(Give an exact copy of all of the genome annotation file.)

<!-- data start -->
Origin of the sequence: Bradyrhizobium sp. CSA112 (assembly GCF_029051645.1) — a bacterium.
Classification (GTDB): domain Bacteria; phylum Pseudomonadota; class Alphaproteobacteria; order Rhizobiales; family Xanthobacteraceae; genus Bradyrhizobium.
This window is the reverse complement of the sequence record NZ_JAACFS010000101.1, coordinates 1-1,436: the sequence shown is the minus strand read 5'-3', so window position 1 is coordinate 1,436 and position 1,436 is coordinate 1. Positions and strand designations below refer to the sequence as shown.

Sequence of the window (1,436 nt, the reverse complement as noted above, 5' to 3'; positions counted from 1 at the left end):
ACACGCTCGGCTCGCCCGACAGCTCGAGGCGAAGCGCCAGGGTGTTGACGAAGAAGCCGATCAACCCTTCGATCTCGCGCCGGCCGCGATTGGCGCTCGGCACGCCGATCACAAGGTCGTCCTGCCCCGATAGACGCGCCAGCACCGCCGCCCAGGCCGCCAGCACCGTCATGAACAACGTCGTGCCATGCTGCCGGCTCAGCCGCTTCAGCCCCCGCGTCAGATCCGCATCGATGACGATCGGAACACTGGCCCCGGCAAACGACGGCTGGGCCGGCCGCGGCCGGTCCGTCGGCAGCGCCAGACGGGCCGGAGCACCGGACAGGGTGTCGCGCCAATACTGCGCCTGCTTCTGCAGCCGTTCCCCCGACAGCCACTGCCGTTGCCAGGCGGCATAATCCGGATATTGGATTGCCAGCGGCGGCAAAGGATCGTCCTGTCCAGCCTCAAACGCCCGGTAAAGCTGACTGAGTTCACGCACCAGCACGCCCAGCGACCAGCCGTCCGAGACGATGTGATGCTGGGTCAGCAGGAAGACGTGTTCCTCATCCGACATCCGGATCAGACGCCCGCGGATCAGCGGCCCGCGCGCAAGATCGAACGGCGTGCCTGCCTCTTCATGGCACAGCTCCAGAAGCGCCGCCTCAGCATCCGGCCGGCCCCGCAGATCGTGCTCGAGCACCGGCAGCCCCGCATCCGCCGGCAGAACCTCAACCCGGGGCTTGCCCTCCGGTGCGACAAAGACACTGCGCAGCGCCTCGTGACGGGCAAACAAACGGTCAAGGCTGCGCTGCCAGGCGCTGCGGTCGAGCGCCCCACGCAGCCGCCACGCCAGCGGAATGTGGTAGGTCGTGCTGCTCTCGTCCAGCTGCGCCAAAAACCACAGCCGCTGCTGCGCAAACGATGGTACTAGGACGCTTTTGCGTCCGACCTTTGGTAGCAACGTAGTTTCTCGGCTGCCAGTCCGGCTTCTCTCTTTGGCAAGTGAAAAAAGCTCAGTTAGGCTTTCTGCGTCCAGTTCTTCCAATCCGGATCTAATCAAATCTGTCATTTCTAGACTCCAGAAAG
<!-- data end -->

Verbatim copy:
Origin of the sequence: Bradyrhizobium sp. CSA112 (assembly GCF_029051645.1) — a bacterium.
Classification (GTDB): domain Bacteria; phylum Pseudomonadota; class Alphaproteobacteria; order Rhizobiales; family Xanthobacteraceae; genus Bradyrhizobium.
This window is the reverse complement of the sequence record NZ_JAACFS010000101.1, coordinates 1-1,436: the sequence shown is the minus strand read 5'-3', so window position 1 is coordinate 1,436 and position 1,436 is coordinate 1. Positions and strand designations below refer to the sequence as shown.

Sequence of the window (1,436 nt, the reverse complement as noted above, 5' to 3'; positions counted from 1 at the left end):
ACACGCTCGGCTCGCCCGACAGCTCGAGGCGAAGCGCCAGGGTGTTGACGAAGAAGCCGATCAACCCTTCGATCTCGCGCCGGCCGCGATTGGCGCTCGGCACGCCGATCACAAGGTCGTCCTGCCCCGATAGACGCGCCAGCACCGCCGCCCAGGCCGCCAGCACCGTCATGAACAACGTCGTGCCATGCTGCCGGCTCAGCCGCTTCAGCCCCCGCGTCAGATCCGCATCGATGACGATCGGAACACTGGCCCCGGCAAACGACGGCTGGGCCGGCCGCGGCCGGTCCGTCGGCAGCGCCAGACGGGCCGGAGCACCGGACAGGGTGTCGCGCCAATACTGCGCCTGCTTCTGCAGCCGTTCCCCCGACAGCCACTGCCGTTGCCAGGCGGCATAATCCGGATATTGGATTGCCAGCGGCGGCAAAGGATCGTCCTGTCCAGCCTCAAACGCCCGGTAAAGCTGACTGAGTTCACGCACCAGCACGCCCAGCGACCAGCCGTCCGAGACGATGTGATGCTGGGTCAGCAGGAAGACGTGTTCCTCATCCGACATCCGGATCAGACGCCCGCGGATCAGCGGCCCGCGCGCAAGATCGAACGGCGTGCCTGCCTCTTCATGGCACAGCTCCAGAAGCGCCGCCTCAGCATCCGGCCGGCCCCGCAGATCGTGCTCGAGCACCGGCAGCCCCGCATCCGCCGGCAGAACCTCAACCCGGGGCTTGCCCTCCGGTGCGACAAAGACACTGCGCAGCGCCTCGTGACGGGCAAACAAACGGTCAAGGCTGCGCTGCCAGGCGCTGCGGTCGAGCGCCCCACGCAGCCGCCACGCCAGCGGAATGTGGTAGGTCGTGCTGCTCTCGTCCAGCTGCGCCAAAAACCACAGCCGCTGCTGCGCAAACGATGGTACTAGGACGCTTTTGCGTCCGACCTTTGGTAGCAACGTAGTTTCTCGGCTGCCAGTCCGGCTTCTCTCTTTGGCAAGTGAAAAAAGCTCAGTTAGGCTTTCTGCGTCCAGTTCTTCCAATCCGGATCTAATCAAATCTGTCATTTCTAGACTCCAGAAAG